Chaffee County is one of the 64 counties of the U. S. state of Colorado. As of the 2010 census, the population was 17,809; the county seat is Salida. Chaffee County has a confusing origin. Between February 8 and February 10, 1879, Carbonate County was created by the Colorado legislature out of northern Lake County. On February 10 the two counties were renamed, with the southern part of Lake County becoming Chaffee County, Carbonate County becoming Lake County. Chaffee County is known as the “Heart of the Rockies”, it was named for Jerome B. Chaffee, Colorado's first United States Senator. According to the U. S. Census Bureau, the county has a total area of 1,015 square miles, of which 1,013 square miles is land and 1.6 square miles is water. Browns Canyon National Monument Buffalo Peaks Wilderness Collegiate Peaks Wilderness San Isabel National Forest Arkansas Headwaters Recreation Area American Discovery Trail Colorado Trail Continental Divide National Scenic Trail Great Parks Bicycle Route Western Express Bicycle Route Lake County - north Park County - northeast Fremont County - southeast Saguache County - south Gunnison County - west Pitkin County - northwest As of the census of 2000, there were 16,242 people, 6,584 households, 4,365 families residing in the county.
The population density was 16 people per square mile. There were 8,392 housing units at an average density of 8 per square mile; the racial makeup of the county was 90.94% White, 1.58% Black or African American, 1.09% Native American, 0.44% Asian, 0.05% Pacific Islander, 4.21% from other races, 1.69% from two or more races. 8.58% of the population were Hispanic or Latino of any race. There were 6,584 households out of which 25.20% had children under the age of 18 living with them, 56.70% were married couples living together, 6.80% had a female householder with no husband present, 33.70% were non-families. 28.40% of all households were made up of individuals and 11.20% had someone living alone, 65 years of age or older. The average household size was 2.26 and the average family size was 2.77. In the county, the population was spread out with 19.70% under the age of 18, 7.70% from 18 to 24, 28.00% from 25 to 44, 27.50% from 45 to 64, 17.00% who were 65 years of age or older. The median age was 42 years.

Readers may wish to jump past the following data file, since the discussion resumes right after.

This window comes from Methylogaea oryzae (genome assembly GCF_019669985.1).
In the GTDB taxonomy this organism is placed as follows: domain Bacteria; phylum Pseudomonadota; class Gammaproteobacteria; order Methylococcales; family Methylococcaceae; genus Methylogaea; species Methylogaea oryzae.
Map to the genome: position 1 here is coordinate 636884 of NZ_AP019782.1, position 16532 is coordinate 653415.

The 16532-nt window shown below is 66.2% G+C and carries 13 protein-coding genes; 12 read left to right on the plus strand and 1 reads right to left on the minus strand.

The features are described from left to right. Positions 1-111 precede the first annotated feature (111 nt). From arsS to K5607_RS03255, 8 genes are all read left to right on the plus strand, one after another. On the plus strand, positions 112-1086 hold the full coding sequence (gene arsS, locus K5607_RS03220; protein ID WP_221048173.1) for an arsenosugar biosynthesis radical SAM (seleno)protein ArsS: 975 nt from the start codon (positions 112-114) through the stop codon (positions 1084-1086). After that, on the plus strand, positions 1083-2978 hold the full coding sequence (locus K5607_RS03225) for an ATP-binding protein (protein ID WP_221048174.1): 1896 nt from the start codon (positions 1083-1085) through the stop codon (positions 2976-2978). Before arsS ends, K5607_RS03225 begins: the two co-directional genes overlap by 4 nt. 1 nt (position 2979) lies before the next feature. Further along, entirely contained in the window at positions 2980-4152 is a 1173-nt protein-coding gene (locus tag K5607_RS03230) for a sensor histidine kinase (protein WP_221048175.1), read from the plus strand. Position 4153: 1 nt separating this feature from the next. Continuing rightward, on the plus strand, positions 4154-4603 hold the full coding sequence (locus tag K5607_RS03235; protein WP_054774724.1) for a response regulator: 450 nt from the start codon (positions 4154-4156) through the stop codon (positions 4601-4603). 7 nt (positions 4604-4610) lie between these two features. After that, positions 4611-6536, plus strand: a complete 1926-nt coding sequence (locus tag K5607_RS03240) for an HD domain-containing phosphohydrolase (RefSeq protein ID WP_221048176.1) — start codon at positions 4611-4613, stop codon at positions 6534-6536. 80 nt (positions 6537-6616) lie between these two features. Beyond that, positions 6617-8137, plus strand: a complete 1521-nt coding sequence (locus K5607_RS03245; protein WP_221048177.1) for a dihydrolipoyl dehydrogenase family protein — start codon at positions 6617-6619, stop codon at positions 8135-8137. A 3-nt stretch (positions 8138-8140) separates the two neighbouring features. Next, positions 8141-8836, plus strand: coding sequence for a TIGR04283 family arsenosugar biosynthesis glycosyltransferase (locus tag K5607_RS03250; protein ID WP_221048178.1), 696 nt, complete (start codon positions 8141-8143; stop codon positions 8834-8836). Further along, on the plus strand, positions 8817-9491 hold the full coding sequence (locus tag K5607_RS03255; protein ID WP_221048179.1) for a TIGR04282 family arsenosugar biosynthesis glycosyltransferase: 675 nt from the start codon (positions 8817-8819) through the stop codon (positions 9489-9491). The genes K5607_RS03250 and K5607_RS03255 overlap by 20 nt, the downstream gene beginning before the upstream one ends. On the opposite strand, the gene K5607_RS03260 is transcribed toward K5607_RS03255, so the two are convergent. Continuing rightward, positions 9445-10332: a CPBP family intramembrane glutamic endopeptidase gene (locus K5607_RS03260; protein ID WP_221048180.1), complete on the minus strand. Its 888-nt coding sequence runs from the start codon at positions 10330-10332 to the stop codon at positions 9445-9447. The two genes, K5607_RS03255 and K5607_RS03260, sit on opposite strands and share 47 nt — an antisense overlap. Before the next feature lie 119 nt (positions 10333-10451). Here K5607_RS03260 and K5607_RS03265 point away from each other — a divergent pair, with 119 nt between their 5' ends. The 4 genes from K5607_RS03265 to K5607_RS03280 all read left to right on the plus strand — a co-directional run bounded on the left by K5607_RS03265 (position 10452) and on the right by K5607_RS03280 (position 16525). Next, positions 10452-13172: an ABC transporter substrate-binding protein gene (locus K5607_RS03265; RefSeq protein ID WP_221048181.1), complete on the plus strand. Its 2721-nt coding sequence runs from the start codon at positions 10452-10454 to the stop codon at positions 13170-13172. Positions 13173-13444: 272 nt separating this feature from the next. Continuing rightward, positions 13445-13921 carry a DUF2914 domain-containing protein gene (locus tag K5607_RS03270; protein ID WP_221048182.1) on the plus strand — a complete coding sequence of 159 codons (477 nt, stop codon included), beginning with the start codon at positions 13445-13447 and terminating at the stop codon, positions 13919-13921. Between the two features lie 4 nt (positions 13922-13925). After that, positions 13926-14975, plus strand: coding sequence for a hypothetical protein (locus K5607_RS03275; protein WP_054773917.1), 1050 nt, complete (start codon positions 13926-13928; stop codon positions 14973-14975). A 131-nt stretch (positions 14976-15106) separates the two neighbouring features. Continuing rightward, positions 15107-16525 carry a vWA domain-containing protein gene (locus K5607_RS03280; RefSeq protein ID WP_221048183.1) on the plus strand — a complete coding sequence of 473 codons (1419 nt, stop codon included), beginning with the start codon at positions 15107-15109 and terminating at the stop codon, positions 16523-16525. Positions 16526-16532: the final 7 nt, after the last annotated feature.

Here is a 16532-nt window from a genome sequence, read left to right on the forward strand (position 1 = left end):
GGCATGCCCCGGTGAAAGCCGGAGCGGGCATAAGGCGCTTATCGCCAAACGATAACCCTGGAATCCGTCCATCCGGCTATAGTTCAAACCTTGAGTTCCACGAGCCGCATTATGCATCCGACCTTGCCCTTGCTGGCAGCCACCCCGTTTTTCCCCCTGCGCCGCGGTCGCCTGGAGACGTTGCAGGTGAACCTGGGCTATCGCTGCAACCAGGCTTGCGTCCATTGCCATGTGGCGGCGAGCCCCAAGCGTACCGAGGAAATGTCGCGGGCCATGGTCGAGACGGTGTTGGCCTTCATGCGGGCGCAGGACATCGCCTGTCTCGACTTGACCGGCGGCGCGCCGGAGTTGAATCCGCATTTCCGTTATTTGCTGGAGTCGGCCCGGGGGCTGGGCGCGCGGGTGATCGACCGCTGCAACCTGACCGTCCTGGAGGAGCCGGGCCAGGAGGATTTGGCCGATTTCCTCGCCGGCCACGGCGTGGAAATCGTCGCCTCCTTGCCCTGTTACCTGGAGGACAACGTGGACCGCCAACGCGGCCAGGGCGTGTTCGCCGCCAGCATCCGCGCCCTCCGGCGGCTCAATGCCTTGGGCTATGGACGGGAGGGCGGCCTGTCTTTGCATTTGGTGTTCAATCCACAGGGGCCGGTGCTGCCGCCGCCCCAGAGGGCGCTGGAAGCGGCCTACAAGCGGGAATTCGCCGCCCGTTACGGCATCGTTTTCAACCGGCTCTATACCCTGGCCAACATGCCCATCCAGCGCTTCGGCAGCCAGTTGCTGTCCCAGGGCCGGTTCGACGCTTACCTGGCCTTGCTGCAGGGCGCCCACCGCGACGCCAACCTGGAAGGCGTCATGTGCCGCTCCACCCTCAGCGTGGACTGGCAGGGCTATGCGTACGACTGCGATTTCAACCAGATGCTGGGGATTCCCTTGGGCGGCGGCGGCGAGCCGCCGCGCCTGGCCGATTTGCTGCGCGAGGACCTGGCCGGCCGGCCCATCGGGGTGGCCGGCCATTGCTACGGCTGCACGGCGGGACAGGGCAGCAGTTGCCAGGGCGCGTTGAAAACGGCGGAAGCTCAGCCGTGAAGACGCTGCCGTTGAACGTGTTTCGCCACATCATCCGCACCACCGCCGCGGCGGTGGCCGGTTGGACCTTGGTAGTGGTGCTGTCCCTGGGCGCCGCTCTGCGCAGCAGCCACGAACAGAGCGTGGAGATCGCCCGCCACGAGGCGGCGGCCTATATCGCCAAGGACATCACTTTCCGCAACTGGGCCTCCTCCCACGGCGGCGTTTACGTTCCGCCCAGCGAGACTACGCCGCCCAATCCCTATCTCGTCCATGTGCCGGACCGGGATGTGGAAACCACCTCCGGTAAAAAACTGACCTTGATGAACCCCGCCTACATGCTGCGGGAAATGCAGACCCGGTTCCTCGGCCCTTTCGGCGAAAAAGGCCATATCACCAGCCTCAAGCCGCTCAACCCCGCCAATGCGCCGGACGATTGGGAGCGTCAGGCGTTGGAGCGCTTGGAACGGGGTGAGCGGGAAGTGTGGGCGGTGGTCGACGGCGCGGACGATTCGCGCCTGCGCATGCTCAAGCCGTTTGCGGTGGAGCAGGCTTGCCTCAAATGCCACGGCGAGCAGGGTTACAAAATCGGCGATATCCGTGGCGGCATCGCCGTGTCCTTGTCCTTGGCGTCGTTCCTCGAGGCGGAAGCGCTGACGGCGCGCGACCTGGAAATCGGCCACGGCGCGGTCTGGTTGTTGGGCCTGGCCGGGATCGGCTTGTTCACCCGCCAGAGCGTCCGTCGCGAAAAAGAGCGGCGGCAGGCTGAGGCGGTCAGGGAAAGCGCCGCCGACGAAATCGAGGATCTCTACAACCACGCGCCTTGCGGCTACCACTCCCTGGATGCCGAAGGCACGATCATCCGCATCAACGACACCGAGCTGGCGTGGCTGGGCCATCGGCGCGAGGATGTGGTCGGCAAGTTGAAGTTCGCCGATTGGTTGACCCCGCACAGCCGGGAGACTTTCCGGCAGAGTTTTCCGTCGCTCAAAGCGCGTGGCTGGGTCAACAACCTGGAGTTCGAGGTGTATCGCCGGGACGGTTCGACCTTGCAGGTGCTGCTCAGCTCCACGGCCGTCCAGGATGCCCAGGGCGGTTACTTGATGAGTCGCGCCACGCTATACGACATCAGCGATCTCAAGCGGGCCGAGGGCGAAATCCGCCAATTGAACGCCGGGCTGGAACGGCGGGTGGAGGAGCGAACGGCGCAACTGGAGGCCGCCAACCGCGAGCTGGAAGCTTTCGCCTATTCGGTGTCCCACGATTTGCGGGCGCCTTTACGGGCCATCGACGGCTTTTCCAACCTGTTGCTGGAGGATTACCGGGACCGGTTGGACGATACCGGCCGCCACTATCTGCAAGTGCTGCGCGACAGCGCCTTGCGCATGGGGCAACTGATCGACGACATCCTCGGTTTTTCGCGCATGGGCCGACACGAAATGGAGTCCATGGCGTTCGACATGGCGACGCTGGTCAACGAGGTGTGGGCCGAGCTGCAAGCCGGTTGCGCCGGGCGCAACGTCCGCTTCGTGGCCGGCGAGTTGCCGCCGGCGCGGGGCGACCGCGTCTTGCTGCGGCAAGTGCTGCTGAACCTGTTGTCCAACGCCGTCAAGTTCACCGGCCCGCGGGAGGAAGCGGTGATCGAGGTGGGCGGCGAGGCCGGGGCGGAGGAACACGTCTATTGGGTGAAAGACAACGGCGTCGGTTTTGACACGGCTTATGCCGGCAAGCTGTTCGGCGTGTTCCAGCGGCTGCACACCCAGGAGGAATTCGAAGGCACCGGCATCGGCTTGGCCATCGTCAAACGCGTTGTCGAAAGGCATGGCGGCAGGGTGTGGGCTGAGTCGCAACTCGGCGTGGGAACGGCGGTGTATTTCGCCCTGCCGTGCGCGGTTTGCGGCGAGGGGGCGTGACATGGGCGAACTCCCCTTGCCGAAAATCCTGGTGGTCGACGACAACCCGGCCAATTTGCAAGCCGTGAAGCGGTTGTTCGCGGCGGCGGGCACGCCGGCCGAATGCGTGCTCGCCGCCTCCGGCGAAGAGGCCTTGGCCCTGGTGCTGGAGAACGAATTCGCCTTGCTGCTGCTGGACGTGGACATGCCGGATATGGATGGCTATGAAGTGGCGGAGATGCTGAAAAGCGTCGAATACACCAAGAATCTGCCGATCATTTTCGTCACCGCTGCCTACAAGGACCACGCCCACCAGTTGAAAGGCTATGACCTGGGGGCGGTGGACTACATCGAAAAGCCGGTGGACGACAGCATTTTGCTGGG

For every 100 females there were 113.60 males. For every 100 females age 18 and over, there were 116.20 males. The median income for a household in the county was $34,368, the median income for a family was $42,043. Males had a median income of $30,770 versus $22,219 for females; the per capita income for the county was $19,430. About 7.40% of families and 11.70% of the population were below the poverty line, including 17.30% of those under age 18 and 10.20% of those age 65 or over. Chaffee County is home to a source of water that Arrowhead water uses for some water bottles; the source is Ruby Mountain Springs. Salida Buena Vista Poncha Springs Garfield Johnson Village Maysville Smeltertown St. Elmo Vicksburg Winfield Outline of Colorado Index of Colorado-related articles National Register of Historic Places listings in Chaffee County, Colorado Cultural and Archeological Resources Chaffee County Clerk of Court Chaffee County Government website Colorado County Evolution by Don Stanwyck Colorado Historical Society Geologic Map of the Harvard Lakes 7.5ʹ Quadrangle and Chaffee Counties, Colorado United States Geological Survey